Outback MagazineOutback Magazine


A pastoral vision

Yarram ParkYarram Park has historical, cultural and pastoral significance for Australia. It is also a beloved home for loyal employees, some of whom have retired on the Victorian station after 40 years of service.

Story Richard Zachariah Photos Lizzi O'Connor

Gazing into the fierce afternoon light towards Mount William and the stark blue Grampians, it's tempting to think that Yarram Park is the central core of Australia. For this is 'The Land of the Golden Fleece', the setting for Sir Arthur Streeton's three versions of the classic scene that hang in the National Gallery of Victoria, the National Gallery of Australia and the private collection of a Sydney club. These iconic paintings taught a generation of Australians that they were not living in an English landscape, that this is a blue and gold country where gums are just as significant as oaks and our bleached pastures are things of beauty.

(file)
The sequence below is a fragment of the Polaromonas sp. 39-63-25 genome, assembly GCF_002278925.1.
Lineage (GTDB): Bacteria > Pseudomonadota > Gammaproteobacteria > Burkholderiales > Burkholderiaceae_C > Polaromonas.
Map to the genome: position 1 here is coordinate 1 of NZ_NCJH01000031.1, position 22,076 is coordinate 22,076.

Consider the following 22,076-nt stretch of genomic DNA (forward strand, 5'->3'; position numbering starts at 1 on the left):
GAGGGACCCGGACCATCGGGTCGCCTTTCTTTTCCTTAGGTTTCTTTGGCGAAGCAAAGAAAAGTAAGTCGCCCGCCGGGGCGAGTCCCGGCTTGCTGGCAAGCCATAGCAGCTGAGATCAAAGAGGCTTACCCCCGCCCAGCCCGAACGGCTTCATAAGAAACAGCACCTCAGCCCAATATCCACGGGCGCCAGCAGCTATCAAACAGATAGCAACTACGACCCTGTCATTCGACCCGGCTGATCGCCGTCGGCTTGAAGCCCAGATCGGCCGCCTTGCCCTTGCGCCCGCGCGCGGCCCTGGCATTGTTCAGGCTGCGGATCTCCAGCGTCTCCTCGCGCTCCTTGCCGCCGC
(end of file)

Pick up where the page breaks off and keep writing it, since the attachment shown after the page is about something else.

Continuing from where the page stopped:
Yarram ParkYarram Park is a major history lesson. As well as harbouring the location of Streeton's 1926 panoramic vision of post-World War I peace and prosperity, the property is of great importance to the pastoral industry. It is one of Victoria's largest working sheep and cattle station and has remained in the hands of the Baillieu family, the influential Melbourne finance and grazing dynasty, for the past 55 years. Story end

Full story Issue 34 April/May 2004

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